ANALYSIS: Edwin Edwards’ legacy? It’s complicated
NEW ORLEANS (AP) — That Edwin Edwards’ fame might have diminished a bit while he was imprisoned became clear on the day of his third wedding in July 2011 — months after his release and just days shy of his 84th birthday — to a 32-year-old woman.
After a private ceremony at a French Quarter hotel, the wedding party walked around the block for lunch at Galatoire’s on Bourbon Street.
“Who is she?” an onlooker asked, thinking reporters and photographers were swarming because of the young woman with the cascading blonde hair and shimmery dress — bride Trina Grimes Scott — not the man who, 15 years earlier, had finished his fourth term as Louisiana’s governor.
Edwards, a Democrat, who died a week ago at 93, is the fourth ex-governor Louisiana has lost in less than two years. He was heralded for bringing African Americans into state government in the 1970s, for an overhaul of oil taxes that enriched state government, for a keen mind, sharp wit, showmanship and deft political skills. And, for a scandal-tinged career that eventually landed him in prison for eight years, convicted of taking payoffs to help steer riverboat casino licenses to his cronies.
Now comes the wait to see if time will burnish his legacy the way it has those of the three who recently preceded him in death.
Mike Foster, a Republican elected governor after Edwards’ final term, took some divisive positions, banning affirmative action in state contracts. And he paid a fine for failing to disclose his 1995 campaign purchase of mailing lists from ex-Ku Klux Klan leader David Duke. But Foster, who died last year, was widely praised for working with Democrats, launching major education reforms and getting Louisiana on sound financial footing.
Kathleen Blanco, a Democrat in office from 2004-08, shouldered much of the blame for a plodding response to the devastation of Hurricane Katrina in 2005. But by the time Louisiana’s first female governor died in August 2019, having faced cancer with courage and grace, people were talking of her barrier-breaking career, a corruption-free administration and her focus on education spending.
Buddy Roemer seemed the picture of abject political failure when he was tossed out after one term in 1991, having finished third behind the scandal-tainted Edwards and Duke. In death - he died in May - the Democrat-turned-Republican is remembered more for his success in pushing campaign and budget reforms while clearing a huge fiscal hole he inherited, from Edwards, in 1988.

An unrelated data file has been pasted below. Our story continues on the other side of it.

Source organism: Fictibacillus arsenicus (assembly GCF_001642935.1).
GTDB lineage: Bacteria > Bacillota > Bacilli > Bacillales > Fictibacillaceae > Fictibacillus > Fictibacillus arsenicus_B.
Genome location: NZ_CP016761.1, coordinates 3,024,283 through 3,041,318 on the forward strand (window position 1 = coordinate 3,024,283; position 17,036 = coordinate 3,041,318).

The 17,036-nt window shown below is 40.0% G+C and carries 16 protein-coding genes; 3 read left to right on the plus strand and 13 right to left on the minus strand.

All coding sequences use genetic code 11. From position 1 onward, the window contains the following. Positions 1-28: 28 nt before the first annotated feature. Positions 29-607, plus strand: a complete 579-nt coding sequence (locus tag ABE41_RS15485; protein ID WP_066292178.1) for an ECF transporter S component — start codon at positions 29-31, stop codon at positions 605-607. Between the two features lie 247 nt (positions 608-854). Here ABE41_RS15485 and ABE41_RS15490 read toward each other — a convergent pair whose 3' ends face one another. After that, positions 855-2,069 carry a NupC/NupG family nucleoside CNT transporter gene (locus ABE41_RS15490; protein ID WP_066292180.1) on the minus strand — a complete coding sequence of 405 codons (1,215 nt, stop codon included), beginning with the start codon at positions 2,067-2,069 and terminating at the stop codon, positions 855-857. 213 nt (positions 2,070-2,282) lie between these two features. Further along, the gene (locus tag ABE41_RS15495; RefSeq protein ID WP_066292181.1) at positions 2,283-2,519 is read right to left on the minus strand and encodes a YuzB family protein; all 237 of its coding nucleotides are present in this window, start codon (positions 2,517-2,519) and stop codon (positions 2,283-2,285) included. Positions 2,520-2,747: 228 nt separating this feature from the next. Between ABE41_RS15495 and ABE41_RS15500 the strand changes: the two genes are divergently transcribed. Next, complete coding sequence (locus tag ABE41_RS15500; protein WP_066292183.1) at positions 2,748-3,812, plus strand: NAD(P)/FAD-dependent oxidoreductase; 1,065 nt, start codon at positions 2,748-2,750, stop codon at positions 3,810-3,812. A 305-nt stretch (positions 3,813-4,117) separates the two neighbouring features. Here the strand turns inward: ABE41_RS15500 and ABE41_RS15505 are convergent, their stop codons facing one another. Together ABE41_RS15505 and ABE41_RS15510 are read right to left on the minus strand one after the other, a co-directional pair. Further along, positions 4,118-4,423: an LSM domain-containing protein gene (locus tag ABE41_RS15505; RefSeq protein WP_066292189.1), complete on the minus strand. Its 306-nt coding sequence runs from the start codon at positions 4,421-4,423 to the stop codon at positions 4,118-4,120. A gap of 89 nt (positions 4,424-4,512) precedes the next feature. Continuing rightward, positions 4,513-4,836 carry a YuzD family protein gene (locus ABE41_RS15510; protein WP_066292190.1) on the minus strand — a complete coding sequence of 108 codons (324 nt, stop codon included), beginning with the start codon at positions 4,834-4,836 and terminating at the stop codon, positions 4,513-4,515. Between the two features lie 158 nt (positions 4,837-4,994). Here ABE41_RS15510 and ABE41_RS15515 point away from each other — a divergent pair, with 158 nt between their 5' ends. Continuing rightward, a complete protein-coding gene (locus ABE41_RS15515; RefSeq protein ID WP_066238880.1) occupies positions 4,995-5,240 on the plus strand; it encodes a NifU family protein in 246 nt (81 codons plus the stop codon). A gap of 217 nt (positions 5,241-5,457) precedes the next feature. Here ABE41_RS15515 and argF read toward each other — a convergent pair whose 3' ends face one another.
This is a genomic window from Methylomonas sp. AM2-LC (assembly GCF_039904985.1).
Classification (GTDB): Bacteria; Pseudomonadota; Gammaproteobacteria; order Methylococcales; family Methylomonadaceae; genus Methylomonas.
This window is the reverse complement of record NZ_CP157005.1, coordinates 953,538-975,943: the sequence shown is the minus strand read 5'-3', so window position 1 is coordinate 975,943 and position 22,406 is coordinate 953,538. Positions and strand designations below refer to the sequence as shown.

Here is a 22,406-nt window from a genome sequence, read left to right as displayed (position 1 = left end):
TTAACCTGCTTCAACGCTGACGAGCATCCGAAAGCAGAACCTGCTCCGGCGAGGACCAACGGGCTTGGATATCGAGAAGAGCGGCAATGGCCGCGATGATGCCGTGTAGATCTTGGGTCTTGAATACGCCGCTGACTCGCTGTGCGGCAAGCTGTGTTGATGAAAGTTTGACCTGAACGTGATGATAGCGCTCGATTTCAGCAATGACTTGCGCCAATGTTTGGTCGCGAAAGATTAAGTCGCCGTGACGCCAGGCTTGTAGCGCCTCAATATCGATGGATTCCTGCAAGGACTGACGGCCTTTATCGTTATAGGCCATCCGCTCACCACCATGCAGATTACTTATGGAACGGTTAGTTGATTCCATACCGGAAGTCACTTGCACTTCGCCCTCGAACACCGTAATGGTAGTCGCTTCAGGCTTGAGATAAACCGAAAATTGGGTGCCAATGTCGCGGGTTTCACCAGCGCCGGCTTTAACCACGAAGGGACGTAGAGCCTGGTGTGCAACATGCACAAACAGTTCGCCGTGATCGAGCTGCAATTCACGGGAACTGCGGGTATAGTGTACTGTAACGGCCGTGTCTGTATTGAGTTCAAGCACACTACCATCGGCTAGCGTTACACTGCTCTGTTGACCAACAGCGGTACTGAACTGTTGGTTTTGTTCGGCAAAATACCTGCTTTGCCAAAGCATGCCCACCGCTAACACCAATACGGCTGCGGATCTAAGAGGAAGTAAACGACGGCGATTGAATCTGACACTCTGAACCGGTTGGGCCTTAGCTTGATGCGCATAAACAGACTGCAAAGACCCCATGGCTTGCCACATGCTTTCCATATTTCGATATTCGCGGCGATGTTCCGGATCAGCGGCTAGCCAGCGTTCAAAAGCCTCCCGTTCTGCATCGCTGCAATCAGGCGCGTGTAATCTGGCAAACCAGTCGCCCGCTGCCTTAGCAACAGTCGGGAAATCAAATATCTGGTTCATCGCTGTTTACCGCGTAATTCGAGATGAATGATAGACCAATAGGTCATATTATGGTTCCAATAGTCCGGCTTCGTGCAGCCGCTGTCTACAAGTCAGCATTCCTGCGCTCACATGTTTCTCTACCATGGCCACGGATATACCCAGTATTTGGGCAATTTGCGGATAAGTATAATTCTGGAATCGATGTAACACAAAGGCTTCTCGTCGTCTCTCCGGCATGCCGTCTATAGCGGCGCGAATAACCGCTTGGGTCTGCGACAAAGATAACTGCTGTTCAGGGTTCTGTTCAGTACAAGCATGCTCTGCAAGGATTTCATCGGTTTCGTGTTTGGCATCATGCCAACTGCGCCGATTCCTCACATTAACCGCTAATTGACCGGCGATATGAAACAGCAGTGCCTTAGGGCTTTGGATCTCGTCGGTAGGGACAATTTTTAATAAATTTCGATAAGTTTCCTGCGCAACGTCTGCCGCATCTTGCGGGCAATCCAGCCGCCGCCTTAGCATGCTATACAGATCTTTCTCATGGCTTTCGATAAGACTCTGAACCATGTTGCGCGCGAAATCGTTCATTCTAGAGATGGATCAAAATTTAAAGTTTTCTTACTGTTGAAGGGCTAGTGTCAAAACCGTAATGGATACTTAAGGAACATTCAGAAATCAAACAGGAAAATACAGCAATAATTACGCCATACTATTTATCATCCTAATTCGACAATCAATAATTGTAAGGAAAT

Edwards, although remarkably popular to the end, never again enjoyed the widespread adulation arising from his first two terms as governor from 1972-1980, when the new constitution was adopted and oil riches grew.
Even his third term, bedeviled by falling oil prices and two long federal trials over the awarding of health care facility permits, had its successes. He persuaded legislators to help salvage the 1984 World’s Fair and backed a deal to keep the Saints in New Orleans. In his fourth term in the 1990s, he overcame skepticism in the Legislature to win funding for the New Orleans arena, which helped draw an NBA franchise.
When he emerged from prison at 83, he was healthy, making wisecracks and about to marry his young prison pen pal. But his legacy has taken a beating.
That 1974 constitution is showing its age, having been amended more than 200 times. Louisiana’s dependence on oil revenue proved to be a mixed blessing.
His cavalier attitude about his reputation for womanizing doesn’t wear as well in the post-“me too” era. Some of the famed one-liners are downright cringeworthy. “You’re only as young as the women you feel,” for example.
And there is the ever-present question among his detractors: How great a governor might he have been had he been less interested in enriching himself and his friends?
Maybe history will be as forgiving as former Gov. Dave Treen, who died in 2009. The Republican was defeated for re-election by Edwards in 1983 and was often the butt of his jokes. But, as Edwards steadfastly maintained his innocence after his 2000 trial, he found an unlikely ally in Treen, who came to call the trial “dubious” and the sentence “vindictive.”
“He and I still don’t agree on some things but we completely agree that giving our lives in service to the state was all worth it,” Treen wrote in a forward to author Leo Honeycutt’s 2009 biography of Edwards. “Both of us love Louisiana.”
EDITORS NOTE: Kevin McGill is an Associated Press reporter in New Orleans; AP reporter Melinda Deslatte, who covers the state Capitol, contributed to this analysis.